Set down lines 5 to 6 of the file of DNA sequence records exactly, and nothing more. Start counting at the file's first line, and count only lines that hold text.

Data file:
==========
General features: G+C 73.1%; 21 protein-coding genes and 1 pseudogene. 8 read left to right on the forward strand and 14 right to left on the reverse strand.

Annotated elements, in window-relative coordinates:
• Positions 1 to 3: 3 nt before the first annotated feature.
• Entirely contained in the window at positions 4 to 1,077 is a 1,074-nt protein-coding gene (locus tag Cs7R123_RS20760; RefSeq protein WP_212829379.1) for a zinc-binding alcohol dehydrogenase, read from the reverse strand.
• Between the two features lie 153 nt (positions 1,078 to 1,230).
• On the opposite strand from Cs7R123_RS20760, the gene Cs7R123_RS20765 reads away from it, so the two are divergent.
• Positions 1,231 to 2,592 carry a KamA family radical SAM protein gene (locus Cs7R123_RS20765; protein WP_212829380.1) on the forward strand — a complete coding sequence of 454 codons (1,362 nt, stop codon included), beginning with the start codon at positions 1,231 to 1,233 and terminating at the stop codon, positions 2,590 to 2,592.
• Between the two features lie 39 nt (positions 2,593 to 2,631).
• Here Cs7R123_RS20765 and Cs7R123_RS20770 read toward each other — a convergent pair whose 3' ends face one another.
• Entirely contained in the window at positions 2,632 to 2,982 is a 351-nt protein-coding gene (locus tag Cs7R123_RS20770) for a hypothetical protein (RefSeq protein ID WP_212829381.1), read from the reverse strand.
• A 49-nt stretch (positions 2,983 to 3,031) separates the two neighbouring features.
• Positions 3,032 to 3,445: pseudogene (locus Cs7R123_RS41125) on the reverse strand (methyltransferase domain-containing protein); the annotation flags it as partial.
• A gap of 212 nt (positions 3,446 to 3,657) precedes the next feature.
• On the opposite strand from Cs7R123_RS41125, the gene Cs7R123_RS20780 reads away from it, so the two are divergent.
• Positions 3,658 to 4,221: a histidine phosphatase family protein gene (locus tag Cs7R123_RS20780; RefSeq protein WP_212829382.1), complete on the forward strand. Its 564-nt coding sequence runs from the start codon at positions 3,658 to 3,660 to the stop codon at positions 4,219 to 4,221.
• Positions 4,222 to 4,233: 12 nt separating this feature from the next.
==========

• Between the two features lie 153 nt (positions 1,078 to 1,230).
• On the opposite strand from Cs7R123_RS20760, the gene Cs7R123_RS20765 reads away from it, so the two are divergent.